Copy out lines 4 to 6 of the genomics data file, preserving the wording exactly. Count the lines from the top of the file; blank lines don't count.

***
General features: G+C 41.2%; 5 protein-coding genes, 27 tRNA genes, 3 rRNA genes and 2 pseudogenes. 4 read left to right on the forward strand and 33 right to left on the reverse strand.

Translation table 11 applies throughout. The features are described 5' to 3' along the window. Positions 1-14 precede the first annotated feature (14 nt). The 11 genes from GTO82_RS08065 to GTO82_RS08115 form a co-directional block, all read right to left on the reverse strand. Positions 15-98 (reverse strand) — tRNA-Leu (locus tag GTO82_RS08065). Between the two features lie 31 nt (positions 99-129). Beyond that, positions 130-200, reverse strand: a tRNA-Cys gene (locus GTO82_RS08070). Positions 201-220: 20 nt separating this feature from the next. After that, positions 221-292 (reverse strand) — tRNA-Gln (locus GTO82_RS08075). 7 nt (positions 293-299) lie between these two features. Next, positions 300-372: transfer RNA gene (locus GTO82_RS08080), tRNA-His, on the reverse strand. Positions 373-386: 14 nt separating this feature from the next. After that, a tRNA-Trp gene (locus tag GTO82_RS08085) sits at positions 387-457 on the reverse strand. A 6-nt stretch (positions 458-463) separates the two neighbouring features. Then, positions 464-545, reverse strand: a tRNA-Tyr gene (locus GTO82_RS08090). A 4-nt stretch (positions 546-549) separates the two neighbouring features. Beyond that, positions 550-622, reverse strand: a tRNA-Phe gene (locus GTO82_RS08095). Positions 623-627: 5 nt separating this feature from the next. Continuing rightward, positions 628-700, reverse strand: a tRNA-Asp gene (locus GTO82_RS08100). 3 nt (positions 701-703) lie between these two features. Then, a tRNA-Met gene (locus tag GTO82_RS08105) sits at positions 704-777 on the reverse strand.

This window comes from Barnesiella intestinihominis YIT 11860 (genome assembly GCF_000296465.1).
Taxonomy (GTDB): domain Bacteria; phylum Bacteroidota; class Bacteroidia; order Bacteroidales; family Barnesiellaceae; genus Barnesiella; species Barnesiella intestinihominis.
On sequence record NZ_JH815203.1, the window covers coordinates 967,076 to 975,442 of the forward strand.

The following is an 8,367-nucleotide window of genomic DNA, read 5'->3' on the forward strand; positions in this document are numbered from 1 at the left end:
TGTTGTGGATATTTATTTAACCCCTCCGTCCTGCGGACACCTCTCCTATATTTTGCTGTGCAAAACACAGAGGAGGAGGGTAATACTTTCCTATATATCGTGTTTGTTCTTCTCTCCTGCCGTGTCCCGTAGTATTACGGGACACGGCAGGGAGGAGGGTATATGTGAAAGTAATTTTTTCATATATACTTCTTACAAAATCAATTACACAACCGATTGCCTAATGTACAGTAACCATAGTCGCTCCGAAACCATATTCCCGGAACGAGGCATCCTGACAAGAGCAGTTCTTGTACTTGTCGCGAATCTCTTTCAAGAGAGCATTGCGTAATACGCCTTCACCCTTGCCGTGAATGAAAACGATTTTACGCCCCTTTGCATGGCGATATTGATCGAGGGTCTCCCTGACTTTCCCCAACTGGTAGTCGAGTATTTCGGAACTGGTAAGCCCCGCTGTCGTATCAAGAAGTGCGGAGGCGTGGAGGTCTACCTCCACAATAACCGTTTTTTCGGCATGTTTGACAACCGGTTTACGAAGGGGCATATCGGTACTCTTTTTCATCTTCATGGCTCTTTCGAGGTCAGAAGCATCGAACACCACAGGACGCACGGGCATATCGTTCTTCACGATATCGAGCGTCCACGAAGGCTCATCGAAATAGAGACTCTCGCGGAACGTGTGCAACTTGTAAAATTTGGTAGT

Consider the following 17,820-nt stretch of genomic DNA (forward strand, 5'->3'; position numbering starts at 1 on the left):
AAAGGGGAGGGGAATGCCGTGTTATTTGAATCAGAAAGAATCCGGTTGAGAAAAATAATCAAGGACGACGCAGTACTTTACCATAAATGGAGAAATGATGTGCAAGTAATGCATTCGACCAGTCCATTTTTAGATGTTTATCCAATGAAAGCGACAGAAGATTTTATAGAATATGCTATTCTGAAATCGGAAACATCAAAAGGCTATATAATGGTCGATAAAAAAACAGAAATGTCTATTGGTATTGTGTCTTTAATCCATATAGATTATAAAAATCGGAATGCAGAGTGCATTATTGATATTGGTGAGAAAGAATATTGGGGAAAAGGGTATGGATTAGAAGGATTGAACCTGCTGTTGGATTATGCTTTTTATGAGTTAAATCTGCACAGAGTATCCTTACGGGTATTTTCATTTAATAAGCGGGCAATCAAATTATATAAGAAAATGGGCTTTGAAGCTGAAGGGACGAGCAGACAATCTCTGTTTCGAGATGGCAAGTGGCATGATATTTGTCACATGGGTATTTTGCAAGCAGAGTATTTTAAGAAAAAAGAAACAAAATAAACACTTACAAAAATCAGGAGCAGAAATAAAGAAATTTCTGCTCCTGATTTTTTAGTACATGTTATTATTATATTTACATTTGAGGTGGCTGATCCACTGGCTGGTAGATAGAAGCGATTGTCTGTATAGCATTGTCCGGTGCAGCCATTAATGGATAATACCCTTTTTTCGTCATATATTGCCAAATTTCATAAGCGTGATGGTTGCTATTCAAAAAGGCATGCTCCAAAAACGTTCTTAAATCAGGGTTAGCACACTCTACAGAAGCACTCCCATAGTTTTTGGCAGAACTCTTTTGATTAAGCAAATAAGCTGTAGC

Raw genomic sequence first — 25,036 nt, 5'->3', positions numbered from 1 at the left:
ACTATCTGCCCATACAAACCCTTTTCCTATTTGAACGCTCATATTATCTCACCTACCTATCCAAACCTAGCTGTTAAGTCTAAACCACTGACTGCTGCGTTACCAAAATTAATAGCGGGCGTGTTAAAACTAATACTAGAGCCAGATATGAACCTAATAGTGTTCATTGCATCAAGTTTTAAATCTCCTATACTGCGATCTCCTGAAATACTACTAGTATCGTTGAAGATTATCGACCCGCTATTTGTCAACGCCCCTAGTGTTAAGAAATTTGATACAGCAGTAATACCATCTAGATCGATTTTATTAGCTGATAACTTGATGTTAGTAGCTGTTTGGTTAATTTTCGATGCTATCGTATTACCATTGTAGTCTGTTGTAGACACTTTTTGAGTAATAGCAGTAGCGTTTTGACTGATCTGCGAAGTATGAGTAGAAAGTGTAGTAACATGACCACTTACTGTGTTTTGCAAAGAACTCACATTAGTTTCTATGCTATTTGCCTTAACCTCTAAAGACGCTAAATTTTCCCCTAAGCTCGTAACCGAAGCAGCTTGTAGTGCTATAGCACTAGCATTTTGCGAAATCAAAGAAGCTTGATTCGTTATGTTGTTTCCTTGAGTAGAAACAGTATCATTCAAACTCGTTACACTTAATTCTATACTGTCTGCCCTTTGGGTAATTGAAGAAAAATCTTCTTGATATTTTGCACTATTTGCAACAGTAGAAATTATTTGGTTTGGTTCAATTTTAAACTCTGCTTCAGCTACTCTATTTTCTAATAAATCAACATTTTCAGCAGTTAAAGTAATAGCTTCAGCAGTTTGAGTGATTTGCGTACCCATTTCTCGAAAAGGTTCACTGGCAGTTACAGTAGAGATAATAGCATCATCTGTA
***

Taxonomy (GTDB): domain Bacteria; phylum Bacteroidota; class Bacteroidia; order Bacteroidales; family Barnesiellaceae; genus Barnesiella; species Barnesiella intestinihominis.
On sequence record NZ_JH815203.1, the window covers coordinates 967,076 to 975,442 of the forward strand.

The following is an 8,367-nucleotide window of genomic DNA, read 5'->3' on the forward strand; positions in this document are numbered from 1 at the left end: